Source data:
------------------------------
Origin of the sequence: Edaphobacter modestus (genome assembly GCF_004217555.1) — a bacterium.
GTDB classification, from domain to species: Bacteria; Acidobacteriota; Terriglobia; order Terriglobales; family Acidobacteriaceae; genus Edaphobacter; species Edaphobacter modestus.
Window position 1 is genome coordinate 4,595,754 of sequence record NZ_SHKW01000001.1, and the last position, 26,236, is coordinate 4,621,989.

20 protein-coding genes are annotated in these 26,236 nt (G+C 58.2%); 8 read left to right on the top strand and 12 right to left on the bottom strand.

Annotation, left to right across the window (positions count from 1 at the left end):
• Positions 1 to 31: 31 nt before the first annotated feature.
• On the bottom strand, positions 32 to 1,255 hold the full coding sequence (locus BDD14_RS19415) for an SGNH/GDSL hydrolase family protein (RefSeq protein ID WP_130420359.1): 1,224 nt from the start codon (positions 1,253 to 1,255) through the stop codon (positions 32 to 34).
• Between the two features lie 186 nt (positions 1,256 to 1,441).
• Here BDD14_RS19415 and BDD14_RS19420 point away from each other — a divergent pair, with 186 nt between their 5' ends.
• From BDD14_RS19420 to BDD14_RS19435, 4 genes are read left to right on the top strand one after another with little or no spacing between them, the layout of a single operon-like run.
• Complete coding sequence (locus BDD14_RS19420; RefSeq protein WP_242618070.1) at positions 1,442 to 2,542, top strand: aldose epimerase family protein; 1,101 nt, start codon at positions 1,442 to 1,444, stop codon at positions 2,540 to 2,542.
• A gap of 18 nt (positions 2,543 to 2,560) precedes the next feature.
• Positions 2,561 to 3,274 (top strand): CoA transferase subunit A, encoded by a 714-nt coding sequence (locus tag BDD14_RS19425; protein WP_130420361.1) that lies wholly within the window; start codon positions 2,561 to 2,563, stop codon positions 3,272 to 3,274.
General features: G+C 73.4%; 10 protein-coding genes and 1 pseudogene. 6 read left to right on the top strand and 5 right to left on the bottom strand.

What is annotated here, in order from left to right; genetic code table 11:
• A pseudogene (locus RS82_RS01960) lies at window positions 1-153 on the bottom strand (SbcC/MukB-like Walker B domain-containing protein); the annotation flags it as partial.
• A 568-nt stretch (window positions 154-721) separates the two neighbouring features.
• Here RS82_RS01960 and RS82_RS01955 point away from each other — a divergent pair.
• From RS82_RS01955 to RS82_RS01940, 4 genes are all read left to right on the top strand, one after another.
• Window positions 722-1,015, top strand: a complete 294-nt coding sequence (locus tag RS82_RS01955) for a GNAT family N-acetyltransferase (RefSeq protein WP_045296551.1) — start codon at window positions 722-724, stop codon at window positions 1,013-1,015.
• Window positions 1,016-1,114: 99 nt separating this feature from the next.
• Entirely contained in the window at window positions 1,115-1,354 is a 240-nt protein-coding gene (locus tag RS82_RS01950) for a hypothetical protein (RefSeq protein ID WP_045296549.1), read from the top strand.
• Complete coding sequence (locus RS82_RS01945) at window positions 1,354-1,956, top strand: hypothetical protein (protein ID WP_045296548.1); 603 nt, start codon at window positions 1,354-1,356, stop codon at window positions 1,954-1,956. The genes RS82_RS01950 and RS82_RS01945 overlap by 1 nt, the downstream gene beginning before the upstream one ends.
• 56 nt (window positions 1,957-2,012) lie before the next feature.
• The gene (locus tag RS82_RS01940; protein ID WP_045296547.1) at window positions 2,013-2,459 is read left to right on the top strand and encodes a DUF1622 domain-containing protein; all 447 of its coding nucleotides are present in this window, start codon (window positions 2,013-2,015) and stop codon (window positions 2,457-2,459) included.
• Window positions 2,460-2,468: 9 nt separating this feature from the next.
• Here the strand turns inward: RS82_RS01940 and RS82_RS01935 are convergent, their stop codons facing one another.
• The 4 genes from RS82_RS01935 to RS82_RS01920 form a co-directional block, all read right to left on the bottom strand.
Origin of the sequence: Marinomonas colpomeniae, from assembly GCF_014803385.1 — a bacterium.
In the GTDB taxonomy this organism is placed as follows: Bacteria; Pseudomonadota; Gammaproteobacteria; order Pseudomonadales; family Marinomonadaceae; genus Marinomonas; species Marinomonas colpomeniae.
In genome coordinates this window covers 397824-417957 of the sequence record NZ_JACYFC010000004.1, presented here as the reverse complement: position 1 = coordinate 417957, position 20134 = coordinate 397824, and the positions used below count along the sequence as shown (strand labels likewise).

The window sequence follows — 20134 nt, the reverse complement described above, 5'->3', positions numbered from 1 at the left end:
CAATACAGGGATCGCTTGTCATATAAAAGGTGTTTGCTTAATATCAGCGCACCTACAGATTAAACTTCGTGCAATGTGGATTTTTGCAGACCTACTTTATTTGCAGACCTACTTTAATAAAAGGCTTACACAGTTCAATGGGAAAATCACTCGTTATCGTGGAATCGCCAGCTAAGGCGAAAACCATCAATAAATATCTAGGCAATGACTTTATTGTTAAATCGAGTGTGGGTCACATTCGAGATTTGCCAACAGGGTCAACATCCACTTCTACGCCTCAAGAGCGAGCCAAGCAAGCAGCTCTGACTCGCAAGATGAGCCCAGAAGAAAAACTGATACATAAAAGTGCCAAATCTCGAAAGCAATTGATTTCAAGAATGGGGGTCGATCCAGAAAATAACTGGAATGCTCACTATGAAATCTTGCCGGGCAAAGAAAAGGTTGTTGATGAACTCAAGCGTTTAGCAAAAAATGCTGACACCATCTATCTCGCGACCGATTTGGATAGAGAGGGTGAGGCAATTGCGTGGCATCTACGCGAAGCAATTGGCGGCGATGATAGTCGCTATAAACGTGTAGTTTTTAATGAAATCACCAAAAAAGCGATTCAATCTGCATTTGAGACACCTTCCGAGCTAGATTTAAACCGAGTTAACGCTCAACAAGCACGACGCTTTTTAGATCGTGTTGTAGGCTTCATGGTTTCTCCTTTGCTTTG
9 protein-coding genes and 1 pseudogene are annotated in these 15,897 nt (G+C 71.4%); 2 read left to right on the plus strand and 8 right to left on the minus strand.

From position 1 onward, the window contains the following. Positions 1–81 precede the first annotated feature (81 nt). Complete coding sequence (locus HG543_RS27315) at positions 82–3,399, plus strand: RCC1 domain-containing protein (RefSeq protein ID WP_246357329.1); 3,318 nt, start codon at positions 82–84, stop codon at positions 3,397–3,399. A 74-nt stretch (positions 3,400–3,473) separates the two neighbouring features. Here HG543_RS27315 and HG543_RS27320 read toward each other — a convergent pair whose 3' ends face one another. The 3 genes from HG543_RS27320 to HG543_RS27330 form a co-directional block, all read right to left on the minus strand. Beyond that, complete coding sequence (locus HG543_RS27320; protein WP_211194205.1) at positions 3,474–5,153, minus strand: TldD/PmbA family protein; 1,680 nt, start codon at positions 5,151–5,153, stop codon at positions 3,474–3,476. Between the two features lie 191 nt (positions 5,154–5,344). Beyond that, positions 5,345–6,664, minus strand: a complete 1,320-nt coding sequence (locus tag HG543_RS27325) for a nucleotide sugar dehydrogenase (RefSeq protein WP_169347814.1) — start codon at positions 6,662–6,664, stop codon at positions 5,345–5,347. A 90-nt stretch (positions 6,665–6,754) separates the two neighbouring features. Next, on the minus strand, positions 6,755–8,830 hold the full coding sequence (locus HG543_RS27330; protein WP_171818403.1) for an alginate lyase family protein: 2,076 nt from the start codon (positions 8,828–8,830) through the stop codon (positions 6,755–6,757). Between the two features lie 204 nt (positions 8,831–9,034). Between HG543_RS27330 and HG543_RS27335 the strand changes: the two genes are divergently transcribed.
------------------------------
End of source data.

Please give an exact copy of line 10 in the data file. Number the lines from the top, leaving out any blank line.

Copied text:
• From BDD14_RS19420 to BDD14_RS19435, 4 genes are read left to right on the top strand one after another with little or no spacing between them, the layout of a single operon-like run.